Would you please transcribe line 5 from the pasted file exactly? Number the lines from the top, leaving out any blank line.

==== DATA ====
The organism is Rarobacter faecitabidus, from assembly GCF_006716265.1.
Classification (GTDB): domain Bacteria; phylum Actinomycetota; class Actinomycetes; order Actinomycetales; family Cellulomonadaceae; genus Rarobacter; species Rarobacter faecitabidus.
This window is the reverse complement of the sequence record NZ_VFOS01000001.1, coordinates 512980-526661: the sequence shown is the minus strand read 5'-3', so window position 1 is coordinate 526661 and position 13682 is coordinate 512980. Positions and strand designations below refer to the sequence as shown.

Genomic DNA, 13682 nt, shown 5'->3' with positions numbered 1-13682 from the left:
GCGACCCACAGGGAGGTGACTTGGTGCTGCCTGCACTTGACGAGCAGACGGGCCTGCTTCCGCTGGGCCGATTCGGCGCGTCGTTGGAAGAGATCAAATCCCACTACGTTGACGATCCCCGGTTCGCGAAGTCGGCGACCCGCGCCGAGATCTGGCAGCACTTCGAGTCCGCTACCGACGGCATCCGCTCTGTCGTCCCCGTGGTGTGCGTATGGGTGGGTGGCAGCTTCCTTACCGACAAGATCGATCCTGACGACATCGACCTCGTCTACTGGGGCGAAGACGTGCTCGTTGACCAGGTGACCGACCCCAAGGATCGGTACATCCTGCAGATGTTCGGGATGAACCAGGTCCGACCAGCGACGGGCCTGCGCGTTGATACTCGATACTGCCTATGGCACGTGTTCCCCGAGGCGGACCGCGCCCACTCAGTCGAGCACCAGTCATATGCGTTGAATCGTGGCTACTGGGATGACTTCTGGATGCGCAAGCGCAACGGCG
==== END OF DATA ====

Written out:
GCGACCCACAGGGAGGTGACTTGGTGCTGCCTGCACTTGACGAGCAGACGGGCCTGCTTCCGCTGGGCCGATTCGGCGCGTCGTTGGAAGAGATCAAATCCCACTACGTTGACGATCCCCGGTTCGCGAAGTCGGCGACCCGCGCCGAGATCTGGCAGCACTTCGAGTCCGCTACCGACGGCATCCGCTCTGTCGTCCCCGTGGTGTGCGTATGGGTGGGTGGCAGCTTCCTTACCGACAAGATCGATCCTGACGACATCGACCTCGTCTACTGGGGCGAAGACGTGCTCGTTGACCAGGTGACCGACCCCAAGGATCGGTACATCCTGCAGATGTTCGGGATGAACCAGGTCCGACCAGCGACGGGCCTGCGCGTTGATACTCGATACTGCCTATGGCACGTGTTCCCCGAGGCGGACCGCGCCCACTCAGTCGAGCACCAGTCATATGCGTTGAATCGTGGCTACTGGGATGACTTCTGGATGCGCAAGCGCAACGGCG